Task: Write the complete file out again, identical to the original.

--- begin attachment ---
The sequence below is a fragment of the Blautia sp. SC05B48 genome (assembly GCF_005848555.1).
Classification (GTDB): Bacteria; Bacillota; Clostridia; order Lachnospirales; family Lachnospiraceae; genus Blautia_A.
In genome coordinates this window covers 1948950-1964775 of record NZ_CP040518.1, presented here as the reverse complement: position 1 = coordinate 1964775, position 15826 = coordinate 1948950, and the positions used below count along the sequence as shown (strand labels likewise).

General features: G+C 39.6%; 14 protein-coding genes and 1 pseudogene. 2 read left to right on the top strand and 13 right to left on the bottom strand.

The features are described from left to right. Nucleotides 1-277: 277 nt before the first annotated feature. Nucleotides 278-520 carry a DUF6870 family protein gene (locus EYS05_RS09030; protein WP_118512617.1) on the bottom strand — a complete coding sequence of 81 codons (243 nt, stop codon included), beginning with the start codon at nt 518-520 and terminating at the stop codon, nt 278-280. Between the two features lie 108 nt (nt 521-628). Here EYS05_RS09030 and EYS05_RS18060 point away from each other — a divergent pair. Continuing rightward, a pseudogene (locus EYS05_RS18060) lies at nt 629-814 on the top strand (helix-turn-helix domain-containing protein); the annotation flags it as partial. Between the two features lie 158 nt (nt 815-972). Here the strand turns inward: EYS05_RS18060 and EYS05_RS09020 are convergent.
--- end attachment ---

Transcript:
The sequence below is a fragment of the Blautia sp. SC05B48 genome (assembly GCF_005848555.1).
Classification (GTDB): Bacteria; Bacillota; Clostridia; order Lachnospirales; family Lachnospiraceae; genus Blautia_A.
In genome coordinates this window covers 1948950-1964775 of record NZ_CP040518.1, presented here as the reverse complement: position 1 = coordinate 1964775, position 15826 = coordinate 1948950, and the positions used below count along the sequence as shown (strand labels likewise).

General features: G+C 39.6%; 14 protein-coding genes and 1 pseudogene. 2 read left to right on the top strand and 13 right to left on the bottom strand.

The features are described from left to right. Nucleotides 1-277: 277 nt before the first annotated feature. Nucleotides 278-520 carry a DUF6870 family protein gene (locus EYS05_RS09030; protein WP_118512617.1) on the bottom strand — a complete coding sequence of 81 codons (243 nt, stop codon included), beginning with the start codon at nt 518-520 and terminating at the stop codon, nt 278-280. Between the two features lie 108 nt (nt 521-628). Here EYS05_RS09030 and EYS05_RS18060 point away from each other — a divergent pair. Continuing rightward, a pseudogene (locus EYS05_RS18060) lies at nt 629-814 on the top strand (helix-turn-helix domain-containing protein); the annotation flags it as partial. Between the two features lie 158 nt (nt 815-972). Here the strand turns inward: EYS05_RS18060 and EYS05_RS09020 are convergent.